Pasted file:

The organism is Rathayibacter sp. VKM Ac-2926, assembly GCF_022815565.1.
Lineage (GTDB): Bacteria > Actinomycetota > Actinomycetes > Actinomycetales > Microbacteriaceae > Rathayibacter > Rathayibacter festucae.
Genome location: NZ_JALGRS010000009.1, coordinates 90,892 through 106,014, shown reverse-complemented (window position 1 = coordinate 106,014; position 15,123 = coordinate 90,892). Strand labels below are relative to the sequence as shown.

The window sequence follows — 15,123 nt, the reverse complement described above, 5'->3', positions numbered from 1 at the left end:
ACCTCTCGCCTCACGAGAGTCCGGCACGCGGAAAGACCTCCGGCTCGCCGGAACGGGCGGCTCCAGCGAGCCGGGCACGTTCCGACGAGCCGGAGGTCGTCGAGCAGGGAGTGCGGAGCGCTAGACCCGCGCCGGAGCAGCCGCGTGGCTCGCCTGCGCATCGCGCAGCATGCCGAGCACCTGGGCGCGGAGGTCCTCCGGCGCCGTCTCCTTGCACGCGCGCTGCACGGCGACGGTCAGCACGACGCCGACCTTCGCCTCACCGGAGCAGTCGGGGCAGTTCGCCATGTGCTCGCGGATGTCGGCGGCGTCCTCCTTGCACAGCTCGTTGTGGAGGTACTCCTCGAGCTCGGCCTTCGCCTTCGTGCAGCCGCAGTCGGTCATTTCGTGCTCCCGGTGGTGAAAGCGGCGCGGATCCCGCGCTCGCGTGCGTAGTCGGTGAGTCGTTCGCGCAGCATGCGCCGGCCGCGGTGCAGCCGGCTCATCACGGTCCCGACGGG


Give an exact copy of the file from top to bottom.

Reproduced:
The organism is Rathayibacter sp. VKM Ac-2926, assembly GCF_022815565.1.
Lineage (GTDB): Bacteria > Actinomycetota > Actinomycetes > Actinomycetales > Microbacteriaceae > Rathayibacter > Rathayibacter festucae.
Genome location: NZ_JALGRS010000009.1, coordinates 90,892 through 106,014, shown reverse-complemented (window position 1 = coordinate 106,014; position 15,123 = coordinate 90,892). Strand labels below are relative to the sequence as shown.

The window sequence follows — 15,123 nt, the reverse complement described above, 5'->3', positions numbered from 1 at the left end:
ACCTCTCGCCTCACGAGAGTCCGGCACGCGGAAAGACCTCCGGCTCGCCGGAACGGGCGGCTCCAGCGAGCCGGGCACGTTCCGACGAGCCGGAGGTCGTCGAGCAGGGAGTGCGGAGCGCTAGACCCGCGCCGGAGCAGCCGCGTGGCTCGCCTGCGCATCGCGCAGCATGCCGAGCACCTGGGCGCGGAGGTCCTCCGGCGCCGTCTCCTTGCACGCGCGCTGCACGGCGACGGTCAGCACGACGCCGACCTTCGCCTCACCGGAGCAGTCGGGGCAGTTCGCCATGTGCTCGCGGATGTCGGCGGCGTCCTCCTTGCACAGCTCGTTGTGGAGGTACTCCTCGAGCTCGGCCTTCGCCTTCGTGCAGCCGCAGTCGGTCATTTCGTGCTCCCGGTGGTGAAAGCGGCGCGGATCCCGCGCTCGCGTGCGTAGTCGGTGAGTCGTTCGCGCAGCATGCGCCGGCCGCGGTGCAGCCGGCTCATCACGGTCCCGACGGG